By Fran Holuba
February is a time to celebrate Black History Month and for the White House, it’s a time to get a little funky. As part of a series of musical tributes, President Obama and the First Lady hosted a day dedicated to the legacy of Motown Records. The festivities included an afternoon workshop for over 100 students from California, Illinois, Ohio, Michigan, Minnesota and Washington D.C. On the panel of entertainers and educators was Berry Gordy, the father of Motown Records, music greats Smokey Robinson and John Legend, and Bob Santelli, the Executive Director of the GRAMMY Museum. Celebrating Motown was also a chance to reflect on the music that paved the way for racial integration of pop music in the 1960s.
As Michelle Obama explained at the daytime student workshop, “as Motown rose, so did the forces of change in this country. During that time, it was the time of King and Kennedy, it was a time of marches and rallies and groundbreaking civil rights laws. And Motown’s music was so much more than just a soundtrack. It was a heartbeat.” Providing context for the birth of Motown, Bob Santelli educated the crowd on the history of the soul-filled pop sound and even gave his own interpretation of its unprecedented success adding “it just sounded so good on car radios!”
John Legend, Berry Gordy and Smokey Robinson then fielded some questions from Santelli and the students in the room. When prompted to explain his creative process for songwriting, Smokey Robinson told the crowd of eager youngsters that it’s about delivering your message in a new way. He explained that since there are no new words, no new chords, or new ideas really, it’s about trying to say, “I Love You” in a different way. For Smokey Robinson, his hit “Tracks of My Tears” was his way of telling the story of love and heartache in his own poetic voice.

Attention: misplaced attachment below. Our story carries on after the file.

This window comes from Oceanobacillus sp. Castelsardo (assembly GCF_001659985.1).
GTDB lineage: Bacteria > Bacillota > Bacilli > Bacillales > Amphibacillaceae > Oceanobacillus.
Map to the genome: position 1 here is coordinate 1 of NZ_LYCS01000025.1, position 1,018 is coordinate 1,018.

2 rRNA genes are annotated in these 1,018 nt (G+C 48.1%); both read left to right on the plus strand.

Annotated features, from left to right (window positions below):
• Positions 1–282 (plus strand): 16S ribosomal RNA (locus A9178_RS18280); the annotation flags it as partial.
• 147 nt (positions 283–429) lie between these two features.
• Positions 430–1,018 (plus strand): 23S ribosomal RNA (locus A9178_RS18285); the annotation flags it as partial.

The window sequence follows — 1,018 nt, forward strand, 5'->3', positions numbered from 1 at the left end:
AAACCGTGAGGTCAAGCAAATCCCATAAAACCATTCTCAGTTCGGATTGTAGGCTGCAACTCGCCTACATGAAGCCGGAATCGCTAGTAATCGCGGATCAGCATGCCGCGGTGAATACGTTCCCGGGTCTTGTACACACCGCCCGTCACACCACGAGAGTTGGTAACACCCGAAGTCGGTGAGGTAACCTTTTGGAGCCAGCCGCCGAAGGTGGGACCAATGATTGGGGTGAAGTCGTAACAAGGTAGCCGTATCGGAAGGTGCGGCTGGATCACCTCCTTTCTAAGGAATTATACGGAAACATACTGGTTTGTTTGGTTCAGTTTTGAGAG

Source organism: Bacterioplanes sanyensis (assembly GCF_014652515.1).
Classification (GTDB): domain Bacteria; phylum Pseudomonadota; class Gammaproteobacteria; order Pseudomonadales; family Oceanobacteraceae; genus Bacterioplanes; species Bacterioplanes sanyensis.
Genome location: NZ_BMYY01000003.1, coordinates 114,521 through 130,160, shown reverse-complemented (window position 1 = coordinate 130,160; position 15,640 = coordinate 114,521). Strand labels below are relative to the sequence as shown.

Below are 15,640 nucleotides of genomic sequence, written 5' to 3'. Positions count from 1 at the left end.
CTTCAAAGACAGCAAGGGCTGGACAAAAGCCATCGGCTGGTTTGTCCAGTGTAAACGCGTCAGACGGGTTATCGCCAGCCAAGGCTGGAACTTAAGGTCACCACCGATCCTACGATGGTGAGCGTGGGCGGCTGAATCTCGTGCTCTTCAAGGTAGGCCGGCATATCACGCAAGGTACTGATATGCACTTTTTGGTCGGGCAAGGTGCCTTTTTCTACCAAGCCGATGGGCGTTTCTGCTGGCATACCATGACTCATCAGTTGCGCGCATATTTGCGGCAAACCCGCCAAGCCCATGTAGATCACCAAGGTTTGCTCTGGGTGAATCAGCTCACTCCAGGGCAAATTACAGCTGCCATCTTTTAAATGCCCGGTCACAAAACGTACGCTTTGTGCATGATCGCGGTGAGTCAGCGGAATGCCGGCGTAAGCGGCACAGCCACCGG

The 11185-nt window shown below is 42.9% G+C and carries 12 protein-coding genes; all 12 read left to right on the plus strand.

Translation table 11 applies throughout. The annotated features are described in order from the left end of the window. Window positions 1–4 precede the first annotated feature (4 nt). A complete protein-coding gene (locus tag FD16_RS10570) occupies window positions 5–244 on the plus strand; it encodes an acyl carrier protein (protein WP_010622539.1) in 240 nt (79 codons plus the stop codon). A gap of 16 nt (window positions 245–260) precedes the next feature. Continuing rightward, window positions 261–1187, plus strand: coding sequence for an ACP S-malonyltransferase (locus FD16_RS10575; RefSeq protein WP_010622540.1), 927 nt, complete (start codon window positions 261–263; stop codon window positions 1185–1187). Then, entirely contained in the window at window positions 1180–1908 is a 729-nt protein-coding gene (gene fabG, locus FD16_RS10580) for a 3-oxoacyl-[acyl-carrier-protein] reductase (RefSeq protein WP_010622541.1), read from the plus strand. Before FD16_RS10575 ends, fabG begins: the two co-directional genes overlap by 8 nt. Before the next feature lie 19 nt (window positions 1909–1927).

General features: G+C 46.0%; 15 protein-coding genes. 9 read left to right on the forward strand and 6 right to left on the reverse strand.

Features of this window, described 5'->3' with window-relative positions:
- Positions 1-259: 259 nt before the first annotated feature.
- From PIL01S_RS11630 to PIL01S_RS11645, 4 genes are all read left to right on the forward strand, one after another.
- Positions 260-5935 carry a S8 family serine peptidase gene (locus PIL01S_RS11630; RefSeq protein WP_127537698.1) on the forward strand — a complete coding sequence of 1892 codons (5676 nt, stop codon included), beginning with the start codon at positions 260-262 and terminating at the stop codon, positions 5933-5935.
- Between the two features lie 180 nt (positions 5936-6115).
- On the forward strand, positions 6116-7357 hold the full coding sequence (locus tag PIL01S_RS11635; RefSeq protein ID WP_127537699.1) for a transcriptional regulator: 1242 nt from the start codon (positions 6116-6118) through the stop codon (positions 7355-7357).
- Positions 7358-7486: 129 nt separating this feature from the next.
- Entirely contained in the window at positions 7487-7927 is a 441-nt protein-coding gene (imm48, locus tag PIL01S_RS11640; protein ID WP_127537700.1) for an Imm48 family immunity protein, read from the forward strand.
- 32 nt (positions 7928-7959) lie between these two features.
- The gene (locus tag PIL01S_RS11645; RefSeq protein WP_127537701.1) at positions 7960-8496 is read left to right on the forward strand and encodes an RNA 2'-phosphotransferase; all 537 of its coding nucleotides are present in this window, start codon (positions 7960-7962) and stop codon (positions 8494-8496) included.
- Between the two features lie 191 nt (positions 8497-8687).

To top off the afternoon, John Legend hopped on a piano set against the marble fireplace and performed a riveting version of Stevie Wonder’s “Love’s In Need of Love Today.” We later learned it was the
virtuoso’s White House performance debut. When Legend explained to the crowd that Stevie Wonder was his favorite Motown artist, a good humored Smokey Robinson cried out in surprise, only to then laugh heartily with his best friend, Berry Gordy, beside him.
As if the crowd pressed into the dazzling State Dining Room wasn’t already impressed with the lineup, a surprise performance by Nick Jonas had the young girls shrieking in delight. Crooning along to an acoustic guitar and the steady claps of the students, Jonas sang his favorite song, “I Can’t Help Myself” originally recorded by the Four Tops. Some female voices in the crowd quietly provided the “sugar pie
honey bunch” chorus.
Continuing the celebration later that evening, the President and his family were joined by music legends and contemporary artists, to hear performances by Smokey Robinson, Natasha Bedingfield, Sheryl Crow, Jamie Foxx, Gloriana, Nick Jonas, Ledisi, John Legend, Amber Riley, Mark Salling, Seal and Jordin Sparks with Greg Phillinganes. The mix of performers reflected the First Lady’s sentiment that the Motown legends were trailblazers, adding, “you know, there wouldn’t be an Usher if there wasn’t a Smokey Robinson. You know, there wouldn’t be an Alicia Keys without a Gladys Knight.’
As the students in the workshop demonstrated, love for the Motown sound lives on and at least for a time, the White House has Marvin Gaye on repeat.